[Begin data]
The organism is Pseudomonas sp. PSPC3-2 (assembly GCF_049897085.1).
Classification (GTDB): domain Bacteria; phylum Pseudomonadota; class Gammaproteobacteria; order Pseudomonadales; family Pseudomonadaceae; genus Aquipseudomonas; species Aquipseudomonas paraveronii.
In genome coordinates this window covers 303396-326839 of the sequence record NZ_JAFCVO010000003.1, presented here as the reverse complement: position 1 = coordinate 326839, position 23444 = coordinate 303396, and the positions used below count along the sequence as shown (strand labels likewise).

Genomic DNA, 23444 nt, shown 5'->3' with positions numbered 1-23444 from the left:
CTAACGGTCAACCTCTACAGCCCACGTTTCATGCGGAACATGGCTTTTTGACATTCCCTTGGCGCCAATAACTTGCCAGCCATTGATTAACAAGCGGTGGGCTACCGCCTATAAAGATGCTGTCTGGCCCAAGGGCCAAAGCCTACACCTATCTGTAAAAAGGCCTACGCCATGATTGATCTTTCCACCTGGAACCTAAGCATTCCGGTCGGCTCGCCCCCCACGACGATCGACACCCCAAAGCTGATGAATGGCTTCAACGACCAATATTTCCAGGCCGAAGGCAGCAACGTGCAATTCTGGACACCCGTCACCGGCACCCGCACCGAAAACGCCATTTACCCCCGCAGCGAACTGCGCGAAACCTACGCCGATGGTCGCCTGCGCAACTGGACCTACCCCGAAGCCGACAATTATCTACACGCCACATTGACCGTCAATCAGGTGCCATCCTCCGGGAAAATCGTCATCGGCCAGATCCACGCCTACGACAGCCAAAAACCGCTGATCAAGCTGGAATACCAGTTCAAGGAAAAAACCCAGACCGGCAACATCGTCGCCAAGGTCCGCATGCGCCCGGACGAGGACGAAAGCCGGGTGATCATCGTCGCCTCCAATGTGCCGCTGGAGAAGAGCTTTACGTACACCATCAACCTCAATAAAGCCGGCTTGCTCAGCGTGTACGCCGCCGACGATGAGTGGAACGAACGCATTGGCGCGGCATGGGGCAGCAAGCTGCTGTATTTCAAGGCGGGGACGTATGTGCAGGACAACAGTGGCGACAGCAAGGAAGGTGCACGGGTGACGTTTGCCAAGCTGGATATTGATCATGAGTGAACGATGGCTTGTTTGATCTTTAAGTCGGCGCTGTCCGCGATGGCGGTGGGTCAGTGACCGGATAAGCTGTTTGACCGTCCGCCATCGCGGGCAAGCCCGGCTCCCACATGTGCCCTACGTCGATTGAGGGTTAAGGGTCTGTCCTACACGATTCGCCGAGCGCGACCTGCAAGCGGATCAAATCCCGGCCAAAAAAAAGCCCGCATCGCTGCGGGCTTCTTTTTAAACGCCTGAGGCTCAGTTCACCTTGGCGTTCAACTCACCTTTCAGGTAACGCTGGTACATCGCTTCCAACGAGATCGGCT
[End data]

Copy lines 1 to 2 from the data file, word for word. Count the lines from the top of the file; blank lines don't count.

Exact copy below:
The organism is Pseudomonas sp. PSPC3-2 (assembly GCF_049897085.1).
Classification (GTDB): domain Bacteria; phylum Pseudomonadota; class Gammaproteobacteria; order Pseudomonadales; family Pseudomonadaceae; genus Aquipseudomonas; species Aquipseudomonas paraveronii.